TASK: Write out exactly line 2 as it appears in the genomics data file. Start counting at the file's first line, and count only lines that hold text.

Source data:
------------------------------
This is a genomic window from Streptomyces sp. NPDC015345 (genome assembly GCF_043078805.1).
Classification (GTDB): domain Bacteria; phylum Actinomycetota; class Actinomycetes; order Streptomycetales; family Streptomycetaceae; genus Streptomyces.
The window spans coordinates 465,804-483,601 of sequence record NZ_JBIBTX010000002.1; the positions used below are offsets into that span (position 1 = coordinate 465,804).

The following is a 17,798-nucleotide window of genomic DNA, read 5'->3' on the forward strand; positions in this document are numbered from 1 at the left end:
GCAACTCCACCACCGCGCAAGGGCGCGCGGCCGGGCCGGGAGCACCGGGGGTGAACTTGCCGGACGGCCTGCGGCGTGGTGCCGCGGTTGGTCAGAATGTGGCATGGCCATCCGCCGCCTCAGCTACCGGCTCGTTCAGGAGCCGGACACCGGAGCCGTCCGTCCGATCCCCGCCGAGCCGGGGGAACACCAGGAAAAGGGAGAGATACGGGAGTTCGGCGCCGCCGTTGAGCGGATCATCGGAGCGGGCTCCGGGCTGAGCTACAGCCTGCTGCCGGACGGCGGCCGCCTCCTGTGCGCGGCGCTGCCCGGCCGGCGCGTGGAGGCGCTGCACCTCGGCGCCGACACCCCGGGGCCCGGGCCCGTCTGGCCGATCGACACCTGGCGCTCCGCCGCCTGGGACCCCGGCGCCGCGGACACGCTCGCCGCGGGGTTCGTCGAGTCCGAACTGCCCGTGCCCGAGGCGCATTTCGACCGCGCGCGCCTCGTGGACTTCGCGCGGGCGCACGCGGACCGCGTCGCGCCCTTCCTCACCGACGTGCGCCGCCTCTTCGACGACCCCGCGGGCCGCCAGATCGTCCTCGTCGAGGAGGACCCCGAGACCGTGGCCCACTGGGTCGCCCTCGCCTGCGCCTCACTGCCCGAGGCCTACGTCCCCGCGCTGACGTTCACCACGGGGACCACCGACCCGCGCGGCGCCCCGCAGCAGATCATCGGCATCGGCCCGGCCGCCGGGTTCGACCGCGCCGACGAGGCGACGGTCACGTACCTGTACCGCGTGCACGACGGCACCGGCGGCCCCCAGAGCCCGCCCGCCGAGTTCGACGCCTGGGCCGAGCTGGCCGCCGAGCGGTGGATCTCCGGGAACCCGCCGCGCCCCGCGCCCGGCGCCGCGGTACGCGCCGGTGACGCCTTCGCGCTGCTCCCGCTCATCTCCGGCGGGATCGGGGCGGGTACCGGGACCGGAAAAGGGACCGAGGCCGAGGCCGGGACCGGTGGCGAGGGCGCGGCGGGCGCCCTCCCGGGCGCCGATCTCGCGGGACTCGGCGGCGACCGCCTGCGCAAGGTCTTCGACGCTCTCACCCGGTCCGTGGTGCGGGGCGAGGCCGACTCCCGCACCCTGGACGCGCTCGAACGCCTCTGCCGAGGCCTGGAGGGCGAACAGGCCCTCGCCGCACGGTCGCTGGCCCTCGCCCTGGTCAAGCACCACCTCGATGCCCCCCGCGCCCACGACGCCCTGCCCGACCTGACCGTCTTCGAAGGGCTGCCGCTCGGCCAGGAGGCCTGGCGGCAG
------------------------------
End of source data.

Classification (GTDB): domain Bacteria; phylum Actinomycetota; class Actinomycetes; order Streptomycetales; family Streptomycetaceae; genus Streptomyces.